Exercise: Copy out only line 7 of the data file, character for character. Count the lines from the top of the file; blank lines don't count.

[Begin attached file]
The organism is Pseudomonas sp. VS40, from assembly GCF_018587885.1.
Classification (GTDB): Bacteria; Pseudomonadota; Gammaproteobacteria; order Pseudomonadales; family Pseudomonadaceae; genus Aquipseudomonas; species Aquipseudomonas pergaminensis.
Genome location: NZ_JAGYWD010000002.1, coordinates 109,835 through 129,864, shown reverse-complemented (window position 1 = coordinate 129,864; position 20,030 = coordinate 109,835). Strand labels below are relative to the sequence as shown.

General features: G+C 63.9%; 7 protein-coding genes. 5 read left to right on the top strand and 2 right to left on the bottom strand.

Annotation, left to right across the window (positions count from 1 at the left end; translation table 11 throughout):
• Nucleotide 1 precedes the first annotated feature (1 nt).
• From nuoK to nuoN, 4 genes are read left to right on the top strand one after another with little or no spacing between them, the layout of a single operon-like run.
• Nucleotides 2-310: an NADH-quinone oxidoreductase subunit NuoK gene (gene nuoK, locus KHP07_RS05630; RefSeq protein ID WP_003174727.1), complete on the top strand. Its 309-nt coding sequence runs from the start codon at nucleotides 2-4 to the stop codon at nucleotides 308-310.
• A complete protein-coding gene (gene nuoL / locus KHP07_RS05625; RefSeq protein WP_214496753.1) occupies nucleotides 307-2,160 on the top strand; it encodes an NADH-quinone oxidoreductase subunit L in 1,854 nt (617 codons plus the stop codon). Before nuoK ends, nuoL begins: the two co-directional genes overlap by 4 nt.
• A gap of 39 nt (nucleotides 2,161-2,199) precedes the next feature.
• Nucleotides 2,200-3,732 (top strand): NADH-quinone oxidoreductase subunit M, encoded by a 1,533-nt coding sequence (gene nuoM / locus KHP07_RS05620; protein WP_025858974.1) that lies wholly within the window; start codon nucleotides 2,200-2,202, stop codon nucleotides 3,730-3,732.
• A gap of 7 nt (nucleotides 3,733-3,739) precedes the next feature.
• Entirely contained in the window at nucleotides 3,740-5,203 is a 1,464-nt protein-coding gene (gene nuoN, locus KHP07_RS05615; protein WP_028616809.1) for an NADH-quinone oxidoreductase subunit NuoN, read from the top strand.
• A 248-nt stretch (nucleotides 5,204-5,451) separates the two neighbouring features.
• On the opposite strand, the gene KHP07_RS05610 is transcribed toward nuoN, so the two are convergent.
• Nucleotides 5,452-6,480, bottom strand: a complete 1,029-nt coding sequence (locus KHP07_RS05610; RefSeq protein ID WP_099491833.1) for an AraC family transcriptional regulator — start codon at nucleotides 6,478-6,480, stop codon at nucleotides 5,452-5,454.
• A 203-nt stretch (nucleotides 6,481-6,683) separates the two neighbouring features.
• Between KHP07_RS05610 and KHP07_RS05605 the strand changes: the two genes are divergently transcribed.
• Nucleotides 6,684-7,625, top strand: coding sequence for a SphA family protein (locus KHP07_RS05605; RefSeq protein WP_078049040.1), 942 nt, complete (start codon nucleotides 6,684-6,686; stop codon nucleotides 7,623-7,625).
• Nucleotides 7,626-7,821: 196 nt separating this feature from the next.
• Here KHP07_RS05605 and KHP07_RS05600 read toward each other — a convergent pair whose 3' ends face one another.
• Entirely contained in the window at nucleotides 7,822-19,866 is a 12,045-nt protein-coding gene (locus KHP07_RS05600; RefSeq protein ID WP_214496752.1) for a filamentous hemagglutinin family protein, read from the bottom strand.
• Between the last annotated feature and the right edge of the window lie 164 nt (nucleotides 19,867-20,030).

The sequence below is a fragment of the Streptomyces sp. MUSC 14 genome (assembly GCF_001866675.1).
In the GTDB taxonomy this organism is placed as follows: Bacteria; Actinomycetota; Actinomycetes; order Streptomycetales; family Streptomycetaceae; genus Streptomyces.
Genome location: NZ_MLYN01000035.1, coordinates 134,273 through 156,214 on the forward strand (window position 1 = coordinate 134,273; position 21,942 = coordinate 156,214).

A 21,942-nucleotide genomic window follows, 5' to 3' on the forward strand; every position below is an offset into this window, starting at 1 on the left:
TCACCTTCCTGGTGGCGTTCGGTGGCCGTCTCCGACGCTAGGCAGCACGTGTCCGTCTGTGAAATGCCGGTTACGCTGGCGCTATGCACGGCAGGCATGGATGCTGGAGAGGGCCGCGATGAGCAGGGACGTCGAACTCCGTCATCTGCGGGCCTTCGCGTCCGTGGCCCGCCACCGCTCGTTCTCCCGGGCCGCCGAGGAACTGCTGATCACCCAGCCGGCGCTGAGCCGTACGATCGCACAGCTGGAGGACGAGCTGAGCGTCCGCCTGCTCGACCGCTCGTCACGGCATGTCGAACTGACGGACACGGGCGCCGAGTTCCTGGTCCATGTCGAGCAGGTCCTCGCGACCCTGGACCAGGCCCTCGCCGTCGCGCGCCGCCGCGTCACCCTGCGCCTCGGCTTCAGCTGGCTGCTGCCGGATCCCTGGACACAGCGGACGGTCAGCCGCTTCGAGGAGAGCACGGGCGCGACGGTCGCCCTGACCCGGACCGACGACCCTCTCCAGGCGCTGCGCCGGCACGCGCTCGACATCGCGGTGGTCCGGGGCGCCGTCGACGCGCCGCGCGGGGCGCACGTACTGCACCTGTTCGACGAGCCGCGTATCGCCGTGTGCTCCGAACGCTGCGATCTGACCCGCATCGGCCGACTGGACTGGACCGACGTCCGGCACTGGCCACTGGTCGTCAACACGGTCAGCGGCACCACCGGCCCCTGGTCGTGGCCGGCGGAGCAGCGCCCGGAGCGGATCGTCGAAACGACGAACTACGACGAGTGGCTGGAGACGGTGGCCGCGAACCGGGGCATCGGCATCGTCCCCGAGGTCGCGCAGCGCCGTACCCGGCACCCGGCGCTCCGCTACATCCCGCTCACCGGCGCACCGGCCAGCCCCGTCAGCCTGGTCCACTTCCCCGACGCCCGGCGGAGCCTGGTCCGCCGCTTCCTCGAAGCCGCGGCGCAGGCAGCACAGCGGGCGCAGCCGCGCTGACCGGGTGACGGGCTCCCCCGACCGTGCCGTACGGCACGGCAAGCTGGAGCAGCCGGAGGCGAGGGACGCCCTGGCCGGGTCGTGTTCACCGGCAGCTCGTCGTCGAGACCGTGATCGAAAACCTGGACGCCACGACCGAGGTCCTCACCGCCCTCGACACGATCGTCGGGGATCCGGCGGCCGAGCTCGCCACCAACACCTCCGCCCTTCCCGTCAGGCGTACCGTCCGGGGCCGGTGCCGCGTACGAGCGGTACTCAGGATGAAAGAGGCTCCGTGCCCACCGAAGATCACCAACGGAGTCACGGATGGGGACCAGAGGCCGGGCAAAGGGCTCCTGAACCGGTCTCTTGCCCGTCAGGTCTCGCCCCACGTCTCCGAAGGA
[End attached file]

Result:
• From nuoK to nuoN, 4 genes are read left to right on the top strand one after another with little or no spacing between them, the layout of a single operon-like run.